Busy winter ahead for contestant

Dean Rabbidge mouths ewes during last year's ANZ Young Farmer Contest. Photo from Young Farmer...
Dean Rabbidge mouths ewes during last year's ANZ Young Farmer Contest. Photo from Young Farmer Contest.
Winter is shaping up to be a memorable season for Glenham farmer Dean Rabbidge.

Mr Rabbidge (28), a member of the Wyndham Young Farmers Club, is Otago-Southland's representative in the grand final of the ANZ Young Farmer Contest in Christchurch on July 3-5.

He and his wife Sarah are also expecting the arrival of their first child on June 18.

''It's just going to be busy enough this winter,'' he quipped.

Mr Rabbidge won the regional final in Alexandra in February, his second successive regional final win.

Last year, he finished fifth in the grand final in Auckland. The competition was won by Tim Van de Molen, from Waikato-Bay of Plenty.

Brought up on a sheep and beef farm at Glenham - a property that has been in the family for more than 120 years and he is now the fifth generation to farm it - Mr Rabbidge graduated with a bachelor of commerce degree in agriculture from Lincoln University.

Following a stint overseas and then work as a technical field representative, he returned to the home farm three years ago.

Part of the farm was converted to a dairy unit, which he now manages. Mr Rabbidge admitted he was ''getting there slowly'' with his grand final preparation.

''It's pretty hard to find time when you're farming fulltime and there's a few other things thrown into the mix ... rugby and things like that.''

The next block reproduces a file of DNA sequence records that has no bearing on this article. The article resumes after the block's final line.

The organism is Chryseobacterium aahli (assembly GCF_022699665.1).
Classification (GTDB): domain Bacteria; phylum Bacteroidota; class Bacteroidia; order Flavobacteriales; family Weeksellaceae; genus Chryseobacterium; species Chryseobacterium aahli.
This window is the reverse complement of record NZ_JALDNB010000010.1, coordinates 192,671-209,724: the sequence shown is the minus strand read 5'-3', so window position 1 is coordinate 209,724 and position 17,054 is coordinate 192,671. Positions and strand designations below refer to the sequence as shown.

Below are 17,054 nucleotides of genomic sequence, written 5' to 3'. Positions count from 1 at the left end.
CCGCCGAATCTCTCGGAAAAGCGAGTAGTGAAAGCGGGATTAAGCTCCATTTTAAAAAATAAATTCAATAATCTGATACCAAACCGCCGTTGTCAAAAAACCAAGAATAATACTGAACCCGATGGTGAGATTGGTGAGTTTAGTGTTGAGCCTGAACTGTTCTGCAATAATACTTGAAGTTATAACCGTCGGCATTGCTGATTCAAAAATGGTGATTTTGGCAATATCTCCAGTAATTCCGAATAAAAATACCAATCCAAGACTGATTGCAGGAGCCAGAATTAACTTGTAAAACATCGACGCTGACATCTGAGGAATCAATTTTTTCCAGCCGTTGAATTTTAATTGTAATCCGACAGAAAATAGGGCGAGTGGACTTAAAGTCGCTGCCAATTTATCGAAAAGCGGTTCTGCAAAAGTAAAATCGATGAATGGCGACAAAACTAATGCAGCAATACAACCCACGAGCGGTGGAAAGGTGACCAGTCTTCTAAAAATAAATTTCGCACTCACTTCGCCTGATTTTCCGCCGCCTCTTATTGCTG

One advantage of being a previous grand finalist was he still had all the resources he collected last year, which saved some time when it came to studying.

He reckoned his wife could just about enter the competition now - ''she knows all the questions''.

A lot of preparation was done on farm without actually thinking about it.

He was more conscious of how he did things - ''how I ride the four-wheeler, get in and out of the tractor, reading the backs of labels a bit better'' - as it ''all adds up''.

He admitted he was relieved with the outcome of the regional final and the realisation dawned that this was his last chance ever to win the contest. Grand finalists were only allowed to compete twice.

He had the benefit of last year's experience - ''last year I was pretty apprehensive going into it, I didn't know what I was in for'' - and this time he hoped to enjoy it a bit more.

He also had a much longer period to prepare, as last year's regional final was held about this time last year and the grand final was in the second week of May, so he only had about a month to prepare.

Still, he expected it would come around quickly and he was at the stage he just wanted to ''rip into it''.

Mr Rabbidge was trying to work on ''everything'' and he was doing some off-farm courses in areas he found he needed more work on at the grand final last year.

His Young Farmers Club was also going to hold a few days to simulate the pressure situation and test his composure.

Mr Rabbidge believed there were no clear favourites for this year's grand final and everyone was in with a chance. Winning was now his goal. It was only the third year he had entered the contest and he recalled the first time, when he finished fifth in the regional final and was ''just absolutely livid'' with the result.

''I was gutted. I still haven't watched the DVD of it,'' he said.

He was adamant that the next year he would do better and make the top four - and he ended up winning it.

He acknowledged that, ''deep down'', he was a competitive person.

''I don't like to compete for the participation certificate, put it that way,'' he said.

Otago-Southland enjoyed considerable success last decade when the grand final was won by Southern young farmers for three consecutive years.

There had been a ''bit of a drought'' since then and he hoped to rectify it.

While he had ''huge support'' in Auckland last year, having the event in Christchurch would make it easier for supporters to travel to the event, he said.


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